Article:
Sum frequency generation (SFG) is a highly specialized surface nonlinear spectroscopy technique scientists use to analyze at surfaces and interfaces of all kinds. It is an important, crosscutting technique that can unlock new discoveries in several energy, environmental, and health-related research areas. While the technique has been pioneered by Professor Ron Shen at Berkeley in the 1980s, there is a very small community worldwide that can perform these very difficult experiments to understand the one or few layers of molecules at various interfaces. As for resolution, strength, and efficiency of this capability, this recent "Moment" demonstrates that Wang and his team now stand alone. Previous techniques forced researchers to choose between signal strength and resolution, and carry out time-intensive examinations of each specific data point.

The new system in EMSL for the first time synchronizes two powerful lasers with completely different characteristics. Namely, one has very short pulses (35fs, 1fs=10-15 second) which provides the ultrafast time resolution, and another has very long pulses (100ps, 1ps=10-12 second) which provides the high spectral resolution. This offers the best of both worlds: reliable data is gathered in a few seconds or minutes, at more than ten times the best previously documented spectral resolution with the similar systems. Specifically, they achieved 0.7cm-1 spectral resolution, versus>15cm-1 resolution. With these gains, the tool is ready to reveal detailed molecular conformation and interactions at the molecular interface.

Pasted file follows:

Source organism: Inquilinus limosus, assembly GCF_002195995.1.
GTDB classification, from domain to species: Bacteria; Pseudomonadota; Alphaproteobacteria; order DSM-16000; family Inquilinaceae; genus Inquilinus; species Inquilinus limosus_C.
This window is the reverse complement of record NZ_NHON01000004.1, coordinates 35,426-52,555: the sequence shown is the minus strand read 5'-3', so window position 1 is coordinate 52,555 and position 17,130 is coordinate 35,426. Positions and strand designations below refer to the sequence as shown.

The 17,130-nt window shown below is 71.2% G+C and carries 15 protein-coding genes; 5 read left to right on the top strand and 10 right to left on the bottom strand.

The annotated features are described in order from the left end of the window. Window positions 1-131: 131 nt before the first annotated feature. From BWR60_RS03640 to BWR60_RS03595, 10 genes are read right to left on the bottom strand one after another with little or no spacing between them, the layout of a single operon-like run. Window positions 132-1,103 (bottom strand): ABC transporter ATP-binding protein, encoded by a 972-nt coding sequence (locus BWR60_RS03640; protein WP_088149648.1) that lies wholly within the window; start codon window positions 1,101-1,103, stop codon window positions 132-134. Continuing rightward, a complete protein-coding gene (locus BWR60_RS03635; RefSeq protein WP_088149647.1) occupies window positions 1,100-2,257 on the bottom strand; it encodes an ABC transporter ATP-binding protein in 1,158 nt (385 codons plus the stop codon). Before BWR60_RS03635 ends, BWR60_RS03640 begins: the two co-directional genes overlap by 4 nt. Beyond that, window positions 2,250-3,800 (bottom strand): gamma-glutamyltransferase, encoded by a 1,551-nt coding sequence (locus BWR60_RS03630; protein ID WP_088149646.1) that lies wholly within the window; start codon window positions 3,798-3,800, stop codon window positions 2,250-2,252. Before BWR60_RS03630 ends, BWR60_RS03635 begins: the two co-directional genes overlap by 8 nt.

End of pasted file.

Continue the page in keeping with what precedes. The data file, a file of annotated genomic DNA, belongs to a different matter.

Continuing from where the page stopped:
The capability is best shown by example: imagine a team of researchers who want to examine a sample with a liquid-liquid interface: oil and water. This is an example of a "buried interface"—a difficult case for many experimental techniques. SFG specializes in this problem. Experimentalists like Wang interrogate the sample by shooting two pulsed lasers through the oil and water so they meet at the liquid-liquid interface at an exact time (on the scale). If done correctly, the signal the sample sends back is "surface sensitive"—which means it selects only information about the interface (the two-atom-wide molecular interaction the scientists care about), clearing away the background noise. The resulting spectra allow researchers to piece together what is truly happening on a molecular level—such as how these molecular groups are oriented. In the case of where oil and water meet, deeper fundamental information can provide new insights for environmental cleanup. In addition, the use of lasers causes far less damage to the sample (as opposed to bombarding it with ions) and allows scientists to perform in situ experiments that replicate true environmental conditions.

Wang is often invited to give talks around the world on surface nonlinear spectroscopy. On March 16, 2011, he gave a seminar of his latest findings at Oregon State University in Corvallis, Oregon, and he will do the same at Rice University in October 2011.

Like all of EMSL's experimental and computational tools, the new surface nonlinear spectroscopy capability is available at no cost to the global scientific community through EMSL's user proposal process.